309 Critchley to Department of External Affairs
Cablegram K188 BATAVIA, 8 November 1948, 10.30 a.m.
My telegram K 186.
Stikker did not return to Djokjakarta yesterday morning and his party was withdrawn in protest against the submission of Republican reply (see my telegram K 187). The Dutch say this reply should have been discussed with their representatives in Kaliurang.
2. Cochran discussed the Republican reply with me before transmitting it to the Netherlands Delegation. We agreed that it was reasonable and that its delivery should not complicate matters. Even allowing for Dutch super-sensitiveness it may be assumed that the real Dutch objections were either to the concessions Stikker made in his informal talks or to the prospect of resuming formal negotiations on the basis of the Cochran plan.
3. Stikker was reasonable about the Republican reply and it was soon apparent that Beel was at the bottom of this afternoon's trouble. Beel claimed his Government has been insulted and directed the breaking off of negotiations. This suggests that the Crown Commissioner does not relish the possibility of a reduction in his authority. Cochran has informed me most confidentially that he sought an interview with Beel in which he accused him of endeavouring to break down negotiations on a trifling excuse and said that if this happened he would cable his Government to confirm that there were sections here seeking another police action.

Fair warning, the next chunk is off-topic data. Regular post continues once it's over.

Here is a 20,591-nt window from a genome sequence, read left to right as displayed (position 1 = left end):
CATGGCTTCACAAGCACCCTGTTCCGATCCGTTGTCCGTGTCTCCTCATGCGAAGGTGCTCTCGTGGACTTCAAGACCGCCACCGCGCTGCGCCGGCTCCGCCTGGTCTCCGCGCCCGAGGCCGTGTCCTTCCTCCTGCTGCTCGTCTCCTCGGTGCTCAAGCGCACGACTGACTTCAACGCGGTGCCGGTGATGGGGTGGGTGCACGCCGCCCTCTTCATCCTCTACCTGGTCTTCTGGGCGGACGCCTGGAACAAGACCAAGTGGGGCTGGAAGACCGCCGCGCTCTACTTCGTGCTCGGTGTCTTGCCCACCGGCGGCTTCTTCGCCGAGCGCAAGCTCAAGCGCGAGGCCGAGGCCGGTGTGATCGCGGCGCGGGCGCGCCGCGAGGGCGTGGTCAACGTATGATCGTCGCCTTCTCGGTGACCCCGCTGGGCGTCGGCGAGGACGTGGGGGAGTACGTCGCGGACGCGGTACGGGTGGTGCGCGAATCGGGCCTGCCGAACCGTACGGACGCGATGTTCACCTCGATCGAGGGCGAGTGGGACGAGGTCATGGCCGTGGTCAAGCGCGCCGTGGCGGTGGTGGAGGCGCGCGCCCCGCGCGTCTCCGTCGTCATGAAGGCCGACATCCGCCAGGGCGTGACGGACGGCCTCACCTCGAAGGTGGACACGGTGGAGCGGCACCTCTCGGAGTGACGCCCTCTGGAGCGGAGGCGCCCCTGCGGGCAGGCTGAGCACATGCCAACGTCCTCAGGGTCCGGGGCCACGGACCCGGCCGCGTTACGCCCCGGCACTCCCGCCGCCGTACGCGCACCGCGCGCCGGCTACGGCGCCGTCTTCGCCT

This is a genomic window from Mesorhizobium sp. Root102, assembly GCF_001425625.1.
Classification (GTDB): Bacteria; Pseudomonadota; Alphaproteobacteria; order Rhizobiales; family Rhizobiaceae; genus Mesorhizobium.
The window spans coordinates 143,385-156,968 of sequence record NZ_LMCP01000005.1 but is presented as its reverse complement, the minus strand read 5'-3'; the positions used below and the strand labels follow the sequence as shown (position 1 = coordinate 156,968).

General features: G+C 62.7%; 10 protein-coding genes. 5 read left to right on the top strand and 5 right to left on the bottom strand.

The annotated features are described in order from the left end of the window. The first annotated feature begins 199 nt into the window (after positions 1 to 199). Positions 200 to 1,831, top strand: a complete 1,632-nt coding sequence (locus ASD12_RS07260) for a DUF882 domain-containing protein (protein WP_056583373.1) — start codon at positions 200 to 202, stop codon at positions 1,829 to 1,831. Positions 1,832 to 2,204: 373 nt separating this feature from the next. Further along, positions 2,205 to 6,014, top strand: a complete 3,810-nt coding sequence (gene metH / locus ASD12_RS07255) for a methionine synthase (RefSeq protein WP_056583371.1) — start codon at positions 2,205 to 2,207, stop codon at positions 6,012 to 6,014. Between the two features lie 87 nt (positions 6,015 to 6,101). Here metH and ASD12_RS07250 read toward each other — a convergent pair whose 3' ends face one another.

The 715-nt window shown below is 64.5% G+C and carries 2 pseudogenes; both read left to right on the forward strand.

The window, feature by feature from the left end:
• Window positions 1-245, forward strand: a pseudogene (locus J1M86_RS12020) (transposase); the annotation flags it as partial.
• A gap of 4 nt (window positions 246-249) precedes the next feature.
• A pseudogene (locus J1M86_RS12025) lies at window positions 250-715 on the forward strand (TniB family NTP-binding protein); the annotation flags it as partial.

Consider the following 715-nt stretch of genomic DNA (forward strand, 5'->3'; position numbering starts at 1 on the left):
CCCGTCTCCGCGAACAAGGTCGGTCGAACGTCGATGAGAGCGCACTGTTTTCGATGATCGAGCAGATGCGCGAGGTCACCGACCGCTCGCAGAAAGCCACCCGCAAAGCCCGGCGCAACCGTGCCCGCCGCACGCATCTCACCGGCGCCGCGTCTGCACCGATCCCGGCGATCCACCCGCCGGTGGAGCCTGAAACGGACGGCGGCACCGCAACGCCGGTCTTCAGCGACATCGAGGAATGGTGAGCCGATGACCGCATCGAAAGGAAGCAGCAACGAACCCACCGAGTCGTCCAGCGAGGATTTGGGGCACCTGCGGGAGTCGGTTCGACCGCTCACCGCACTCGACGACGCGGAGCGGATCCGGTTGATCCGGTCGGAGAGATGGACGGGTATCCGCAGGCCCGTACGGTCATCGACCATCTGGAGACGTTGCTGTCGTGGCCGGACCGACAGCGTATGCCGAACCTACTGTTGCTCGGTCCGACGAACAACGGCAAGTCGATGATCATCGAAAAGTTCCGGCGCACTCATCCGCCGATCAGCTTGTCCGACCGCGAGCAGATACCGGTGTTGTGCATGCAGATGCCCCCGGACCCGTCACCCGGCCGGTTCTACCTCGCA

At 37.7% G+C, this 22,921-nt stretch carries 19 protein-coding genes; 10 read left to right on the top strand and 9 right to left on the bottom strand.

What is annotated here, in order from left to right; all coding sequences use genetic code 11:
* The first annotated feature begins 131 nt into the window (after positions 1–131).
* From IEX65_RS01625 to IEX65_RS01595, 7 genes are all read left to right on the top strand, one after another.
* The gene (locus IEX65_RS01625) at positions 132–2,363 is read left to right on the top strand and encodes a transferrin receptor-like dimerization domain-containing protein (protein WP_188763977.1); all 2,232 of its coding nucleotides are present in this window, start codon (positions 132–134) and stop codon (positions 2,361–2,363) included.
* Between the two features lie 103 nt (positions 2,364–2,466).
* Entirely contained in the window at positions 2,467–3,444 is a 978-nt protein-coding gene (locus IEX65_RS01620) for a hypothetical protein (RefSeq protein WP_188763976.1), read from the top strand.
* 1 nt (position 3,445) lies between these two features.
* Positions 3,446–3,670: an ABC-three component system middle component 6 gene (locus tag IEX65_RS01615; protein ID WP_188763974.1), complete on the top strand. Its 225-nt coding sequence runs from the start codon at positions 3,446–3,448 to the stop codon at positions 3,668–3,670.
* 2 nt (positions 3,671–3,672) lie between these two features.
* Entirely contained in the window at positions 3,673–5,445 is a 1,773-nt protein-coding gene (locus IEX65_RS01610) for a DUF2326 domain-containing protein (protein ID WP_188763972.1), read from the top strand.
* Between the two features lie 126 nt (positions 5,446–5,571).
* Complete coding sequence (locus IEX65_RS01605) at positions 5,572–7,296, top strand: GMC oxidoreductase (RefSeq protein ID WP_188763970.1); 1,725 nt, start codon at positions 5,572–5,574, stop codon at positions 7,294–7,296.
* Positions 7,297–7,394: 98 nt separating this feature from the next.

4. As a result of Cochran's unrestricted and favourable reports from Stikker's party the Dutch have withdrawn their objections to the resumption of negotiations. The party will return to Djokjakarta to-day to continue discussions which are said to be progressing favourably but Stikker himself has explained that politically it is impossible for him to return. However, he will not go back to The Hague before Wednesday and may stay here a day or two longer.
5. Stikker has accepted Hatta's explanation that the letter was prepared and signed prior to the arrival of Stikker's party in Republican territory, that transport difficulties explain the delay in its submission, and that Hatta did not give the letter further thought after signing it.